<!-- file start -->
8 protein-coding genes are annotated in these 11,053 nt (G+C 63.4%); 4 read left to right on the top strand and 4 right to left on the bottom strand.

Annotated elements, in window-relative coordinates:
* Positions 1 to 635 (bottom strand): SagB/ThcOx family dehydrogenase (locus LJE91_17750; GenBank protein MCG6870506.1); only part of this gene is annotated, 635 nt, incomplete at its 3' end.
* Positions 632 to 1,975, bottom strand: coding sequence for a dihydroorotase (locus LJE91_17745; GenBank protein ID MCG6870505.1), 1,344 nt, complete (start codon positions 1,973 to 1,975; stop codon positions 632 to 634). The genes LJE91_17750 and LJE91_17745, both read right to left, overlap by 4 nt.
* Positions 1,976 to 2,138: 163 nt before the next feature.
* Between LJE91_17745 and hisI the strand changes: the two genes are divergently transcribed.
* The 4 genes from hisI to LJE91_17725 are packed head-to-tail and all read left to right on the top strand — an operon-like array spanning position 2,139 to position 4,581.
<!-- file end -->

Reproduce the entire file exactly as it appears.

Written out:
8 protein-coding genes are annotated in these 11,053 nt (G+C 63.4%); 4 read left to right on the top strand and 4 right to left on the bottom strand.

Annotated elements, in window-relative coordinates:
* Positions 1 to 635 (bottom strand): SagB/ThcOx family dehydrogenase (locus LJE91_17750; GenBank protein MCG6870506.1); only part of this gene is annotated, 635 nt, incomplete at its 3' end.
* Positions 632 to 1,975, bottom strand: coding sequence for a dihydroorotase (locus LJE91_17745; GenBank protein ID MCG6870505.1), 1,344 nt, complete (start codon positions 1,973 to 1,975; stop codon positions 632 to 634). The genes LJE91_17750 and LJE91_17745, both read right to left, overlap by 4 nt.
* Positions 1,976 to 2,138: 163 nt before the next feature.
* Between LJE91_17745 and hisI the strand changes: the two genes are divergently transcribed.
* The 4 genes from hisI to LJE91_17725 are packed head-to-tail and all read left to right on the top strand — an operon-like array spanning position 2,139 to position 4,581.